WCL still owns the line, and presumably will obtain abandonment authority from the Commission should it decide to remove any track from the Mellen-Bessemer [Line]. Id. at 2-3.

Believing that it had no duty to seek the ICC's permission before it removed any trackage from the Line, WCL sought leave to intervene (R. 12) and asked the Commission to reopen the proceeding for the limited purpose of retracting the language suggesting that it did have such an obligation (R. 11). WCL contended that because the Mellen-Bessemer Line had already been abandoned when WCL purchased it from the Soo and because WCL had never provided common carrier service over the Line, WCL was free to remove trackage or otherwise dispose of the Line without the approval of the ICC. The Commission allowed WCL to intervene, but in a voting conference held on August 15, 1996, a majority of the Commission's members voted to deny WCL's request to retract the language in question. The following month, the ICC issued a written decision setting forth its reasons for rejecting the request.

The Commission's refusal to retract the language, and thus to require WCL to seek the Commission's renewed permission to abandon the Line, was based on WCL's decision to lease the line to WIMI for the purpose of providing common carrier service. The Commission acknowledged that once a railroad has been given permission to abandon a line (as the prior owner of the Mellen-Bessemer Line was), "it may consummate the abandonment, remove the track and ties, and convert the real estate to other uses." WIMI II at 2. Yet, as the ICC went on to emphasize, the owner of an abandoned line may assume a common carrier obligation bringing it within the Commission's jurisdiction by holding itself out as an entity willing and able to provide rail service to the public. In the Commission's view, this is what WCL had done in leasing the Line to WIMI. It likened the case to Indiana Hi-Rail Corp., Central Illinois Shippers Inc. and Cisco Corp. Grain Co.--Show Cause, Finance Docket No. 32422 (ICC served Dec. 29, 1994), in which the Commission had observed:

When operations began on the [abandoned] line, Cisco [the owner of the line] assumed a residual common carrier obligation . . . . A person who acquires an abandoned line and then contracts with an agent to provide rail service on the line acquires a residual common carrier obligation. WIMI II at 3 (quoting Indiana Hi-Rail at 7).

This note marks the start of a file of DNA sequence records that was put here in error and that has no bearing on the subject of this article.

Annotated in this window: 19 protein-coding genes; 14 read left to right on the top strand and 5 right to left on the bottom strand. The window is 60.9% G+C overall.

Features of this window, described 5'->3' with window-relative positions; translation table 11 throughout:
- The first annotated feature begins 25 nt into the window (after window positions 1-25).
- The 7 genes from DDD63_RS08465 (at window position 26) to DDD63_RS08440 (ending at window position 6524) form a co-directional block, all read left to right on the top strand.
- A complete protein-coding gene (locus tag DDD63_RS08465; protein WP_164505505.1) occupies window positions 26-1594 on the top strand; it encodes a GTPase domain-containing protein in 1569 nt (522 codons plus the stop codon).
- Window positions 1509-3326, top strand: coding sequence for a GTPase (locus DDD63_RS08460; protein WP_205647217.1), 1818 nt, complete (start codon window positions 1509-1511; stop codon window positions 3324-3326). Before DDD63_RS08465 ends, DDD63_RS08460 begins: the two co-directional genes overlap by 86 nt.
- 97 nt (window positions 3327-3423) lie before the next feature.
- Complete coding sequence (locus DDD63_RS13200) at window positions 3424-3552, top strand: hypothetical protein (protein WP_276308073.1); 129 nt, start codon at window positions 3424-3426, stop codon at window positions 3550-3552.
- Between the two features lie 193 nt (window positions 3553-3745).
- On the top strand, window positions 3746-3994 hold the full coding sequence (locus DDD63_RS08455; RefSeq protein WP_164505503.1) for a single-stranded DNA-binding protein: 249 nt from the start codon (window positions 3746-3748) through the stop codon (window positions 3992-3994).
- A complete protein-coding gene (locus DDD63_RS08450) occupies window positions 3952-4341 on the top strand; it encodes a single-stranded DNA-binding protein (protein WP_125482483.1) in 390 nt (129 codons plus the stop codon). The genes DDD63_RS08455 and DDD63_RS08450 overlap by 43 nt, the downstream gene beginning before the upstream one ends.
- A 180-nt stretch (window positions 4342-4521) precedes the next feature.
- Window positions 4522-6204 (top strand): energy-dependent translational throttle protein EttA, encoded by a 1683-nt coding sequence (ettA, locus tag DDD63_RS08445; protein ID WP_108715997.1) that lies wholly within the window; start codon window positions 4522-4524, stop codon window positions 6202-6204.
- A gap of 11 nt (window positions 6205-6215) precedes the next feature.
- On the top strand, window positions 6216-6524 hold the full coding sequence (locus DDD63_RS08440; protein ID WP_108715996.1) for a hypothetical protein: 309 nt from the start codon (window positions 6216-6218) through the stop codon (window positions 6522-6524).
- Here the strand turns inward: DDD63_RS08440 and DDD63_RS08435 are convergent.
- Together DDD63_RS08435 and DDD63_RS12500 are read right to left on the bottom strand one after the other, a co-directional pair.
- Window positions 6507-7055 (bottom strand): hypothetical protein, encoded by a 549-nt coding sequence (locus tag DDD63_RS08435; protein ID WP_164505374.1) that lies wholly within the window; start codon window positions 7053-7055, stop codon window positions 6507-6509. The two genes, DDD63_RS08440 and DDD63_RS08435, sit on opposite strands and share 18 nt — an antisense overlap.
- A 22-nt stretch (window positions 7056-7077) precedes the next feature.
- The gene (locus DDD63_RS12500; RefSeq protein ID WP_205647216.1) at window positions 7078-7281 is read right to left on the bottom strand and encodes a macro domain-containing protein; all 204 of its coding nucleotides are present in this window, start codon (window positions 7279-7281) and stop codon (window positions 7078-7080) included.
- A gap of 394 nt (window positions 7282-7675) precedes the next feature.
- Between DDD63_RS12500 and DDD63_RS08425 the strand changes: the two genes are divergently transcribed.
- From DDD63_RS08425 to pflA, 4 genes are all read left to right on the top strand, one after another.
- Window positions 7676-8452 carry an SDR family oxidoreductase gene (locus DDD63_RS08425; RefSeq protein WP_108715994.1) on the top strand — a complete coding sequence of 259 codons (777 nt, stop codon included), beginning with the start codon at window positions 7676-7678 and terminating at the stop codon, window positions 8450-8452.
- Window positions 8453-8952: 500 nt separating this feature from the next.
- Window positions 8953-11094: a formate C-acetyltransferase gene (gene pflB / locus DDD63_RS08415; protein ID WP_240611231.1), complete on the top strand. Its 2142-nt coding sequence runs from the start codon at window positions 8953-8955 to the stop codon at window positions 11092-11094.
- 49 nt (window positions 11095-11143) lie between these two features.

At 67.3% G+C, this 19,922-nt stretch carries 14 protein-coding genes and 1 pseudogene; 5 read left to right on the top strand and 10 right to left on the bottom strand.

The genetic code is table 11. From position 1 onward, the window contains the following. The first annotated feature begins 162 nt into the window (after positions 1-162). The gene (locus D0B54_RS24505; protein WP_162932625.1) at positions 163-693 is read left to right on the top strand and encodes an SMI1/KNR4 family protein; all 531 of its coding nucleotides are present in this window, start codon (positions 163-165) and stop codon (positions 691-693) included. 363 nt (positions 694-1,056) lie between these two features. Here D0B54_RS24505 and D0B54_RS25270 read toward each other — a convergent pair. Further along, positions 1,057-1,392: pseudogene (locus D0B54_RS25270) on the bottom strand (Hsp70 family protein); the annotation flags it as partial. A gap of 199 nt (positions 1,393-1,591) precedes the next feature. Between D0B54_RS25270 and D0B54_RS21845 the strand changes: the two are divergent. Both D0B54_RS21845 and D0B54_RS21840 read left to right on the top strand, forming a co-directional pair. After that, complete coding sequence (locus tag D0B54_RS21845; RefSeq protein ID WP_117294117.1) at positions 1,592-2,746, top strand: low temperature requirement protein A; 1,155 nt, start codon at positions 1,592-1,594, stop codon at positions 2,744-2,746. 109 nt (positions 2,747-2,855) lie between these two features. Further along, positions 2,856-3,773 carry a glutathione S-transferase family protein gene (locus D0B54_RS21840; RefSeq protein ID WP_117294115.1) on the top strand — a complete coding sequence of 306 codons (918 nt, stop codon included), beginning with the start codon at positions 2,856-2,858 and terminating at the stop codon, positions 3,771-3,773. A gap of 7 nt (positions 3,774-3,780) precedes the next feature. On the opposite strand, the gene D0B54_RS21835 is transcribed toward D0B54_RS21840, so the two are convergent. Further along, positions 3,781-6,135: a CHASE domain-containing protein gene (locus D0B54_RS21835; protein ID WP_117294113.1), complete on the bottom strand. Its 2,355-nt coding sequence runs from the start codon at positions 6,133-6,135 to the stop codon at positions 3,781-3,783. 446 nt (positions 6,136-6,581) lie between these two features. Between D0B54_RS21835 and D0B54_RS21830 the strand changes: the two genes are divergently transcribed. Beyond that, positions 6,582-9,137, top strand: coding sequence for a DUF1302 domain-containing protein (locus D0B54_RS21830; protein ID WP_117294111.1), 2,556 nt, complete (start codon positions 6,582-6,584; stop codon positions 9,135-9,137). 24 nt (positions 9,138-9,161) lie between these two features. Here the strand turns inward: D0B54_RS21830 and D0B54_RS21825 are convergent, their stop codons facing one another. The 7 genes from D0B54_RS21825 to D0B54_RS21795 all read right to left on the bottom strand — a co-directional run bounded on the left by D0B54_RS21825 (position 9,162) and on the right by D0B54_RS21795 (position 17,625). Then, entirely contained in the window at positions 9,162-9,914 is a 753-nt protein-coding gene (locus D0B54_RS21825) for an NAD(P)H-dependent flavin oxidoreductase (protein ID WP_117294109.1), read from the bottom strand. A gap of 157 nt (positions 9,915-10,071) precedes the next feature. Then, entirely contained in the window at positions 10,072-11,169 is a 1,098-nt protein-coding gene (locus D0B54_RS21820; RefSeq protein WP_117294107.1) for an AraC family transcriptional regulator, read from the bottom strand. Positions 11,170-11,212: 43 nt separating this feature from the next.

At the same time, it distinguished WCL's case from Dakota Rail, Inc.--Pet. for Exemption from 49 U.S.C. 10901, 10903 and 11301, Finance Docket No. 30721 (ICC served Nov. 14, 1985), pet. to reopen denied (ICC served Apr. 10, 1986), in which the Commission had held the owner of a rail line under no obligation to continue rail service when its lessee ceased operations on the line. In that case, the ICC pointed out, the owner of the line, Burlington Northern, had insisted that its lessee, Dakota Rail, secure in advance from the Commission an exemption permitting it to both initiate and terminate service over the Line without the approval otherwise required by the Interstate Commerce Act. "BN's insistence on an exemption from Commission regulation as a precondition to the lease can be interpreted as a desire to avoid holding out to provide common carrier service, squaring Dakota Rail with other precedent on the ground[] that BN did not hold out to provide common carrier service by leasing the line." WIMI II at 3 (footnote omitted). The Commission proceeded to reject WCL's argument that once abandonment authority has been obtained, the owner of the line is shielded from the re-imposition of a common carrier obligation so long as the owner, as opposed to the lessee, manifests no intent to provide service over the line. The expressed intent of the owner is a factor to be considered, the ICC acknowledged, but it is not the sole or decisive factor.

Where the line owner is a railroad, the owner's ability to provide service is apparent from its ownership of the rail line, unless, for example, by its agreement with the operator it has totally and irrevocably surrendered control over the line. Also the owner's willingness to provide rail service may be inferred from the fact that it has leased the line to a railroad intending to provide rail service. Unlike BN in Dakota Rail, WCL ...